>
> <div>
>      <p>Some text</p>
>     <svg width="111px" height="11px" viewBox="0 0 111 11">
>          <path d="M10,10 L-10,20 L110,10" stroke="black"
> stroke-width="1px" />
>     </svg>
>      <p>Some text</p>
>  </div>
>
> Second : A translated shape.
>
> <div>
>      <p>Some text</p>
>     <svg width="121px" height="11px" viewBox="0 0 121 11"
> transform="translate(10)">
>          <path d="M10,10 L-10,20 L110,10" stroke="black"
> stroke-width="1px" />
>     </svg>
>      <p>Some text</p>
>  </div>
>
> Third : Something in between.
>
> <div>
>      <p>Some text</p>
>      <div style="transform:translate(-10px);">
>         <svg width="121px" height="11px" viewBox="-10 0 121 11">
>              <path d="M10,10 L-10,20 L110,10" stroke="black"
> stroke-width="1px" />
>         </svg>
>      </div>
>      <p>Some text</p>
>  </div>
>
> In a author point of view all the three answer are understandable if there
> are well documented. However, I guess the first one is the easiest to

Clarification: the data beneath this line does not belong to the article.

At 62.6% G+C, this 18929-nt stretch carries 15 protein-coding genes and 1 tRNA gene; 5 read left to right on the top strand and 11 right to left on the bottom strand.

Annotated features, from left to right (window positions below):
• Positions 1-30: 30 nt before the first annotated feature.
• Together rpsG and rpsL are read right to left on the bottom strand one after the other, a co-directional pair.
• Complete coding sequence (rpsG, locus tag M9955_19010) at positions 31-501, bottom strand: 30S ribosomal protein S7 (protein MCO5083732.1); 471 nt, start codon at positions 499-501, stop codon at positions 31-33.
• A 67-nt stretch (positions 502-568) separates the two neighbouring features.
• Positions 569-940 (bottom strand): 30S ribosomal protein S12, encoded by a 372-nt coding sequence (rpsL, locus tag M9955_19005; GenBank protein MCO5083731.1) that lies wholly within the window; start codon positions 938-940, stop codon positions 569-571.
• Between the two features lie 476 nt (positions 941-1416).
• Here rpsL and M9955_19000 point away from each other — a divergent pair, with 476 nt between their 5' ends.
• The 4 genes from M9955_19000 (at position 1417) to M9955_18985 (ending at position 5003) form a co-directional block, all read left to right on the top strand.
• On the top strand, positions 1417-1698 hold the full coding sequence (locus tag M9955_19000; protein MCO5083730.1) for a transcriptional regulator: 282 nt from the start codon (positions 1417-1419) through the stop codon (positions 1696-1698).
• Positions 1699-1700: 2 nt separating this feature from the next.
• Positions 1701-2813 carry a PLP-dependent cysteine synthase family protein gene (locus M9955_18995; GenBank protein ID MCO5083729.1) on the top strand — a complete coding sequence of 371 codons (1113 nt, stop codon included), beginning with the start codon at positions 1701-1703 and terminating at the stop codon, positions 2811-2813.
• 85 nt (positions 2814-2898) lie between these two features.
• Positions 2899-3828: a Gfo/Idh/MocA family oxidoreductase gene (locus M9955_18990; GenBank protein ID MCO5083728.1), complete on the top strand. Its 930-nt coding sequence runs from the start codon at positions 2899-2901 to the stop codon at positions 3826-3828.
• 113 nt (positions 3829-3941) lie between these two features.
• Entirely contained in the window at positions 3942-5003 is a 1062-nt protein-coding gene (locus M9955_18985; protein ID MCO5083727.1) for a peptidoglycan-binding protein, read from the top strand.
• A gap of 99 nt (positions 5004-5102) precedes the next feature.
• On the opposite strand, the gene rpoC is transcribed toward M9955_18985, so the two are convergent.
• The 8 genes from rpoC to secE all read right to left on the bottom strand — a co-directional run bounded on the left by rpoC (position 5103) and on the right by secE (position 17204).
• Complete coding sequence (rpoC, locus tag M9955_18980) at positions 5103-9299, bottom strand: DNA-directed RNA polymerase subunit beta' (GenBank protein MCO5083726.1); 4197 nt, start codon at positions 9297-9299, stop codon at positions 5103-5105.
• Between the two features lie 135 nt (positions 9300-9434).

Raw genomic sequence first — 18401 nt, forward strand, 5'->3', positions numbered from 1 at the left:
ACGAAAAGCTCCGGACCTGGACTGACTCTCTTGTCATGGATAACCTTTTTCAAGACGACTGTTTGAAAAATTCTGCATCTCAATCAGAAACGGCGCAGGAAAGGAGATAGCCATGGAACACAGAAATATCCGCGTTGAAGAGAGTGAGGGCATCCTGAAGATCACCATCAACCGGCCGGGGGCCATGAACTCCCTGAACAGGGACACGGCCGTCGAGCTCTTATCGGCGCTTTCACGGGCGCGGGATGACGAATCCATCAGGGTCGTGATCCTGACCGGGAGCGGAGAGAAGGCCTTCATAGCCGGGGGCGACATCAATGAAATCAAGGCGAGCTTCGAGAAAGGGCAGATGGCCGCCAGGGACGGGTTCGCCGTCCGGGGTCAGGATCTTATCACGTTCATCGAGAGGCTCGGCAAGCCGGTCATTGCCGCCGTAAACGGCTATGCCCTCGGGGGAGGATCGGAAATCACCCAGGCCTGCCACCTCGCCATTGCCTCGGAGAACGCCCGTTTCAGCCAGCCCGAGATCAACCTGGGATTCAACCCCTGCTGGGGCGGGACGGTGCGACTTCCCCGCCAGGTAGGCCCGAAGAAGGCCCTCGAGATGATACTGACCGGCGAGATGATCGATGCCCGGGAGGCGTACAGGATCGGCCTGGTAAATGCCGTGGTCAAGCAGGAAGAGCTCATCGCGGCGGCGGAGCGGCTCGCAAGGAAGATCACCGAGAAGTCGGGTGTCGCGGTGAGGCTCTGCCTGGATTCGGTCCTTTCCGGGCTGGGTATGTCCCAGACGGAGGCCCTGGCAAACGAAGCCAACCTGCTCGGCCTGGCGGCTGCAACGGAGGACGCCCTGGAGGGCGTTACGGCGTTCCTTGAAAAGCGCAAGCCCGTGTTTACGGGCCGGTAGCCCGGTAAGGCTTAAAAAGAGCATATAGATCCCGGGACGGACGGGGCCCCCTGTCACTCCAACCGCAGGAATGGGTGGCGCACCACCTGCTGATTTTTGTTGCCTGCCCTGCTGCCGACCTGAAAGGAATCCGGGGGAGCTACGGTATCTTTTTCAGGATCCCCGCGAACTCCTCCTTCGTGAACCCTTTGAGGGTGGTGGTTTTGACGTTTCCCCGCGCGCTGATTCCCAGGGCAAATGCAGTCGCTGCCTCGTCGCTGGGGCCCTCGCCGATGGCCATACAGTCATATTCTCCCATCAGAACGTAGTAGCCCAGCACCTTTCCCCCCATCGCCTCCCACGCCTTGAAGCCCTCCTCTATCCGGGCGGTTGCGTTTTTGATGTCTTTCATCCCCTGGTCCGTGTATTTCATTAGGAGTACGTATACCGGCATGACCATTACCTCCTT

> implement so it could be absolutely ok for authors (even if, on my own, I
> find the third answer very appealing)
>
>
I agree. The third option what you would have to do currently if your SVG's
bbox doesn't have (0,0) as its xMin/yMin.
If you were to move the path, you would have to update the viewBox and the
CSS transform on the DIV.
If there was other content, the width/height would have to be updated as
well. This would be a lot of work...


> Hope the will help to understand the authors point of view :)
> Cheers
> --
> Jeremie
> .............................
> Web : http://jeremie.patonnier.net
> Twitter : @JeremiePat <http://twitter.com/JeremiePat>
>
>
> 2011/9/12 Rik Cabanier <cabanier@gmail.com>
>
>>
>>
>> 2011/9/12 Dr. Olaf Hoffmann <Dr.O.Hoffmann@gmx.de>
>>
>> Hello,
>>>
>>> what is the idea, how this should work to calculate it automatically,
>>> if neither the author of the SVG nor the embedding document gives
>>> information
>>> about the intended size of the graphics?
>>>
>>